I'll answer your questions about Rabin-Miller, as well as put in a few comments about Diffie-Hellman. You have other questions in your comments; you can ask those in other questions (or just search through crypto.stackexchange for the answers - you aren't the first one to ask them)

As for Rabin-Miller, it has this property:

If $N$ is prime, then the result of the algorithm is always "probably prime", no matter what value of $A$ you selected

If $N$ is composite, then the result of the algorithm is "composite" for at least 75% (3/4) of the possible $A$ values within the range.

That is, if your $N$ is composite, and you selected $A$ *randomly*, then with probability at least 0.75, the algorithm will say "composite".

And, if you run the algorithm $k$ times, and select a random $A$ each time, then with probability at least $1 - 1/4^k$, the algorithm will say "composite" at least once.

These hold for any composite. Note that this is strictly true if you use random $A$ values; if you use a fixed value for $A$ (say, 2) the proofs do not apply.

That is what is meant by "running Rabin-Miller multiple times, you get a higher assuredness of primality".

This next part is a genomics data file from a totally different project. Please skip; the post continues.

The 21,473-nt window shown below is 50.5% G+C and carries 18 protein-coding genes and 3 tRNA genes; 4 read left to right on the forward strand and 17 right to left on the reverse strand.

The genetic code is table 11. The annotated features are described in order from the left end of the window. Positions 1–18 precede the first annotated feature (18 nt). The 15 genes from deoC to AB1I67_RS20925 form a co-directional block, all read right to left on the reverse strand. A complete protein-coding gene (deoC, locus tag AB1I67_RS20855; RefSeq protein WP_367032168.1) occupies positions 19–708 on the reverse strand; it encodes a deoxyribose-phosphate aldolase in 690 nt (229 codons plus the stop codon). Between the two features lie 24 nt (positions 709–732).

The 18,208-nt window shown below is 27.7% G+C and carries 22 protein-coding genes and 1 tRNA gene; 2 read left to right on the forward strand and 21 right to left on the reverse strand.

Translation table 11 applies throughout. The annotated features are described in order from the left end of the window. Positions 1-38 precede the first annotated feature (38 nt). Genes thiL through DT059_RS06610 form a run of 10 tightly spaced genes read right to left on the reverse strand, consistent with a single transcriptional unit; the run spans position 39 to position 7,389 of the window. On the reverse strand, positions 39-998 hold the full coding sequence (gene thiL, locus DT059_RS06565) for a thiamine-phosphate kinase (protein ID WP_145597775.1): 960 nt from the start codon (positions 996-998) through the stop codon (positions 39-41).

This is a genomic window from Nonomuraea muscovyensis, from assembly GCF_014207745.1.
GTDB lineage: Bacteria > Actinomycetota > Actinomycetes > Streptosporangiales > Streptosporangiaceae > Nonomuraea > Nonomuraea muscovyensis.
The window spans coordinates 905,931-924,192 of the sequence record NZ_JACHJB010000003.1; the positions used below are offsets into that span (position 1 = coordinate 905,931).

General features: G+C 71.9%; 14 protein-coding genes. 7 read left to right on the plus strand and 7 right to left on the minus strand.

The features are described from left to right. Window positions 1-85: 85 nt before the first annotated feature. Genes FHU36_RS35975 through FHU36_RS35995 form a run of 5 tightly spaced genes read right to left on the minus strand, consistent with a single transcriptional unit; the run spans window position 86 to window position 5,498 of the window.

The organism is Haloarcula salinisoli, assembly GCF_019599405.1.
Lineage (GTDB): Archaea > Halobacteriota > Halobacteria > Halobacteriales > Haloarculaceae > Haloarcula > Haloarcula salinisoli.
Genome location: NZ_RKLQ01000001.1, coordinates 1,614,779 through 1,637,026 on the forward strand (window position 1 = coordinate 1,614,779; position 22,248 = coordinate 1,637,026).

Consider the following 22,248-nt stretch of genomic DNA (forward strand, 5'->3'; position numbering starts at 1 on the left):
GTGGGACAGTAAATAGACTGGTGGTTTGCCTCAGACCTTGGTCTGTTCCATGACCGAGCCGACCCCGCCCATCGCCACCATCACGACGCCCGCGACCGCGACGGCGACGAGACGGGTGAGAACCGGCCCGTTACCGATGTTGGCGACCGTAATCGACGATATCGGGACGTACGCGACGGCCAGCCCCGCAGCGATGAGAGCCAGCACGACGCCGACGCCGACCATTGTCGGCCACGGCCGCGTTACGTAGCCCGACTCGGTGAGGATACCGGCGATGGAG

That said, it is sometimes overly conservative. If you were handed a value $N$ from an adversary, and you are asked to test it for primality, and he "wins" if he gets you to accept a composite value, then this is the best we can do with Rabin-Miller; there exist composite numbers for which the probability of a false acceptance is very close to 1/4. On the other hand, such values are actually fairly rare - if you are testing 'random' values for primality, the vast majority of composite values will hardly ever come up with 'probability prime', and so it's safe in that scenario to use a far smaller number of iterations.

Now, on to Diffie-Hellman: it is often not safe to just use a random prime. The reason is that the security of Diffle-Hellman depends on the factorization of $N-1$; if you just pick a random prime $N$, $N-1$ may have a number of small factors (in addition to the factor 2 which is always present), and (depending on how you use it; how you select $G$ and the size of the private exponents you use), this can subvert security.

If you don't know what you're doing, you're better off using the RFC 3526 primes (which are known not to have any small factors other than 2)